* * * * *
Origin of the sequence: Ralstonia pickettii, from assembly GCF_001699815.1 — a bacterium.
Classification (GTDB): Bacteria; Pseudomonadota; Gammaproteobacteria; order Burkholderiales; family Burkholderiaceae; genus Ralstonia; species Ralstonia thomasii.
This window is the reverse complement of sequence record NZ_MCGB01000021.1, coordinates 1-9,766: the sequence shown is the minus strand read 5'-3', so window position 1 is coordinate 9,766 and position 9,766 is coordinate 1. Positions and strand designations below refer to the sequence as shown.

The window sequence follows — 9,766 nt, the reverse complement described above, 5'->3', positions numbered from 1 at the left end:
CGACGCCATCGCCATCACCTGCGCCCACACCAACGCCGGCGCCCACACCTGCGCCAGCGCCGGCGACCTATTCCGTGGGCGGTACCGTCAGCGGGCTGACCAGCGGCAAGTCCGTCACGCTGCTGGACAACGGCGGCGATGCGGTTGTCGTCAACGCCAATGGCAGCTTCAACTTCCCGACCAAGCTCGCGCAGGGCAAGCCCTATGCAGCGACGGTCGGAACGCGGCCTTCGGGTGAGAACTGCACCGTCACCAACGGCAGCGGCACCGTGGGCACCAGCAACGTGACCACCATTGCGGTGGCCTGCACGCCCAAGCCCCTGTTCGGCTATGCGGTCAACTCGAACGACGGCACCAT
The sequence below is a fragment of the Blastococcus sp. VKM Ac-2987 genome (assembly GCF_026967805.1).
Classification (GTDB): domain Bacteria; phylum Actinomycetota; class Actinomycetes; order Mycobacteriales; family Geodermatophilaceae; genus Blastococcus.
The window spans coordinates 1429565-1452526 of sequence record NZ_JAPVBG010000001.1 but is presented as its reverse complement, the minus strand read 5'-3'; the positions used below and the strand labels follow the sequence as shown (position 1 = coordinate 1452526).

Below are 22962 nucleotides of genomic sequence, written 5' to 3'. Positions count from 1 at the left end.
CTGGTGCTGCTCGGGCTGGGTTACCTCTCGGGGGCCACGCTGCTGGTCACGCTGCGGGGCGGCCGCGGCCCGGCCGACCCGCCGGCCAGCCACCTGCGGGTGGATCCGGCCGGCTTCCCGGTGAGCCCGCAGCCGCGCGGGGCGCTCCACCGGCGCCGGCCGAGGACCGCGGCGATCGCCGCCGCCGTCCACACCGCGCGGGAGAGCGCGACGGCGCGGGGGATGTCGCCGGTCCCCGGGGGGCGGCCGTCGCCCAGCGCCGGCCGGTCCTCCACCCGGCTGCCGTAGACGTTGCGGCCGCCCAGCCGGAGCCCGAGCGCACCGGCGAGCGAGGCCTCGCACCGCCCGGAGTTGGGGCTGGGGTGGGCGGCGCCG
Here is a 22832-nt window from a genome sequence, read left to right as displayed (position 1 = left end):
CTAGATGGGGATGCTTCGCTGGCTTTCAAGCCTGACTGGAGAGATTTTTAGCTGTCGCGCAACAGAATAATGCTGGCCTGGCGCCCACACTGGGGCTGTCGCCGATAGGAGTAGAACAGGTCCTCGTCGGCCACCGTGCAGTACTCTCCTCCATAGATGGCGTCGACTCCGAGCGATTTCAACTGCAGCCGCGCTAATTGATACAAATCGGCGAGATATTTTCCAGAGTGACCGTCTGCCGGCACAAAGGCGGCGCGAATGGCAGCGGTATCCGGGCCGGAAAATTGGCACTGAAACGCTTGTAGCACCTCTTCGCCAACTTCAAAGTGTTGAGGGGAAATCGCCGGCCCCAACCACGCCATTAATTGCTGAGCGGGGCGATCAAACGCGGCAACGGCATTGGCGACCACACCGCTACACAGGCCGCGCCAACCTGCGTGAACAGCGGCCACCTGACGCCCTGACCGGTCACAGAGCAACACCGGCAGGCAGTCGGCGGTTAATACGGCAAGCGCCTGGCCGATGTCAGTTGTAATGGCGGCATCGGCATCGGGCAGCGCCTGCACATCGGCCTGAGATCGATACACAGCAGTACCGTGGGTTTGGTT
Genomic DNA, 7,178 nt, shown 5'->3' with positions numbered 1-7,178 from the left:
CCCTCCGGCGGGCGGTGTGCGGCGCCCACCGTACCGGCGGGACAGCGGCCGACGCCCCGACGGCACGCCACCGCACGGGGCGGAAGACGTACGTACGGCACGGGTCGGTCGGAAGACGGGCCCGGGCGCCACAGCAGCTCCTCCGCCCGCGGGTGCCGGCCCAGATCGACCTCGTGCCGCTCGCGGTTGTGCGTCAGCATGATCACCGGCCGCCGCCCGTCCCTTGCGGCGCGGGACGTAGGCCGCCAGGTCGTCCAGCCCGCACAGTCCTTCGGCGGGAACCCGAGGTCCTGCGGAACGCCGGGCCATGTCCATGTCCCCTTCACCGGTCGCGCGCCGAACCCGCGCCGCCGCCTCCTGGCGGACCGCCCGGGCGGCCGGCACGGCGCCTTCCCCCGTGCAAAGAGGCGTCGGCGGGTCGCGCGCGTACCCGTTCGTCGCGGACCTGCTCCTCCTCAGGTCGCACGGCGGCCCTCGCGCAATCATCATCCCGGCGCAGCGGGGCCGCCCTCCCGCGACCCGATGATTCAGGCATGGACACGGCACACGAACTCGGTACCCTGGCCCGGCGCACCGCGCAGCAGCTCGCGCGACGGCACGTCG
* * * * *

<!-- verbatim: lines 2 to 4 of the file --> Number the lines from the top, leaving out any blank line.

Classification (GTDB): Bacteria; Pseudomonadota; Gammaproteobacteria; order Burkholderiales; family Burkholderiaceae; genus Ralstonia; species Ralstonia thomasii.
This window is the reverse complement of sequence record NZ_MCGB01000021.1, coordinates 1-9,766: the sequence shown is the minus strand read 5'-3', so window position 1 is coordinate 9,766 and position 9,766 is coordinate 1. Positions and strand designations below refer to the sequence as shown.

The window sequence follows — 9,766 nt, the reverse complement described above, 5'->3', positions numbered from 1 at the left end: